Most of the 512 people in Kriema Kiamp send their children to the cities to avoid a harsh life in the village. The children visit only during harvest time when food is plentiful. For the rest of the year, life in Kriema Kiamp is hard.
In the center of Kriema Kiamp stands a broken well whose well pad is crumbling. When the community members called the organization that had installed the well for them to have it repaired, the organization charged a consultation fee, which the villagers saved for months to scrounge up. Then, the organization never showed. That was years ago—years in which the only sources of water for Kriema Kiamp have been a hand-dug well in the swamp and a far-away stream.
The water quality of the current main water source is pathetic. Looking down into the gaping hole of the well, you can see tree branches, fallen leaves, worms, and cockroaches. No wonder infant mortality is so high in Sierra Leone.
14-year-old Adama B. (in the above photo) is one of the few children left in Kriema Kiamp.
"I come from a poor family and we cannot afford to buy plastic sachets of water," Adama said. "We have no choice but to drink swamp water every day. I always say a prayer before drinking water because I know it is dirty and not good for my health, but there is no other option. I am looking forward [to] this project so I can do laundry, fetch drinking water, and no longer have to walk far with no shoes.
"From an early age, I started to carry buckets of water on my head and have gotten used to the weight," Adama continued. "As a girl living in the village, I am expected to do all the domestic work while my brothers are encouraged to attend school and learn how [to] climb palm trees and other jobs that are for boys.
"As far as I can remember, it has not been easy trying to get water every morning. To fetch drinking water, I walk a far distance. Going to school late is a regular thing. I usually fetch water at night so I will have more time to do my other chores before I start the three-mile walk to school. Having a well in the village is going to help the students do other chores around the house before going to school.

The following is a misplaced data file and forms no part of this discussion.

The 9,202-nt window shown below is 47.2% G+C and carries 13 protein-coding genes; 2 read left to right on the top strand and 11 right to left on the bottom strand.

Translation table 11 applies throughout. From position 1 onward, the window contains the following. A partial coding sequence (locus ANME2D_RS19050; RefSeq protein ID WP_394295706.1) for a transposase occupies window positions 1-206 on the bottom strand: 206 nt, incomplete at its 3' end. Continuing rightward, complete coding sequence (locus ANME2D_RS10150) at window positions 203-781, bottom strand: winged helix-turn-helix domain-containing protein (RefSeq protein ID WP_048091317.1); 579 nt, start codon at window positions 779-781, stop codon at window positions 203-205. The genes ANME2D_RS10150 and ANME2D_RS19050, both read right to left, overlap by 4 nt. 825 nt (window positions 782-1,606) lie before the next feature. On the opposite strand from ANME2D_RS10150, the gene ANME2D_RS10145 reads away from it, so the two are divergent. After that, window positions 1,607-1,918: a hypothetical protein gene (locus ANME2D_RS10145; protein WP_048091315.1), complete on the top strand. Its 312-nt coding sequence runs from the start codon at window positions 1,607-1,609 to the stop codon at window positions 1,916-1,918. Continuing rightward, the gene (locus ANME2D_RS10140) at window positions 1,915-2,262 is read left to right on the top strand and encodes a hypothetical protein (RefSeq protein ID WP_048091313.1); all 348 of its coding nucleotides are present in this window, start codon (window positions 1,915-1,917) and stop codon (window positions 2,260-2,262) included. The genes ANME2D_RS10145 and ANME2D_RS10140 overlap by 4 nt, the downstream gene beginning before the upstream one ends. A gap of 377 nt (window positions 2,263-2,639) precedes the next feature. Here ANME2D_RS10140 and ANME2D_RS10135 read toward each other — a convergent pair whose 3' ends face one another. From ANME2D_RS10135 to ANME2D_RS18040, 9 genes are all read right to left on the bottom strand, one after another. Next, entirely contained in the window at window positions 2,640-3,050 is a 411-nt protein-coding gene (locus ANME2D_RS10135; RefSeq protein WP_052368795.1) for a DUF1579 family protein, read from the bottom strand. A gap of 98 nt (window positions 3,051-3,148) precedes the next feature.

"I started doing work that was meant for older people from a young age [because] carrying water and other heavy items on my head has helped me to be a lot stronger earlier. Once in a while, I feel pain in my neck and feet. Walking far distances to the swamp without shoes has damaged some of my toenails. I will be the happiest person in the village when the water well is completed because it will provide clean water that we have not had for the longest time."
42-year-old farmer and trader Fatu Sesay (in the photo to the right) knows water is a precious commodity. "The water we use is guarded with great care, and no wastage of this is ever allowed in the village because what we go through in a day is what others go through in a year," Fatu said.
"I depend on the produce from the harvesting of my palm kernel to produce palm oil, but with the only source of water far away, most of the palm kernel will not be harvested, because there is no sufficient water to do such a job," Fatu continued.
"Harvesting palm oil requires the use of a large amount of water. With no source for such water, [my] livelihood income takes another negative hit, which, in turn, will translate to increased poverty. The time the rains start is too late to harvest the palm trees because what palm trees hate is too much water. They will easily rot.
"The major ingredient in preparing good food is having access to clean and safe water. This project is going to improve the lives of everyone in the village. I have seen other villages that have benefited from [your organization]. The village that holds the open market can now boast of having four water wells. I pray the same goodness gets to my village."
A working well will alleviate the people of Kriema Kiamp's health concerns and provide them with a hand up out of the poverty that has kept them unhealthy and made them send their children away for most of the year.
What we can do:
Where we will be drilling is centrally located and will relieve many people of the long journey to fetch water and the challenge of accessing clean water.
Our team will drive over the LS200 mud rotary drill rig and set up camp for a couple of nights. Once the well is drilled to a sufficient water column, it will be cased, developed, and then tested. If these tests are positive, our mechanics will install a new India Mark II pump.
By drilling this borehole, Kriema Kiamp and the surrounding community will be provided with plenty of accessible, clean drinking water.
There will be hygiene and sanitation training sessions offered for three days in a row.
Community members will learn how to make a hands-free handwashing station called the "tippy-tap." We will use these tippy taps for handwashing demonstrations and will also teach about other tools like dish racks and the importance of properly penning in animals. We will highlight the need to keep restrooms clean, among many other topics.
This training will also strengthen a water user committee that will manage and maintain this new well. They will enforce proper behavior and report to us whenever they need our help in solving a serious problem, like a pump breakdown.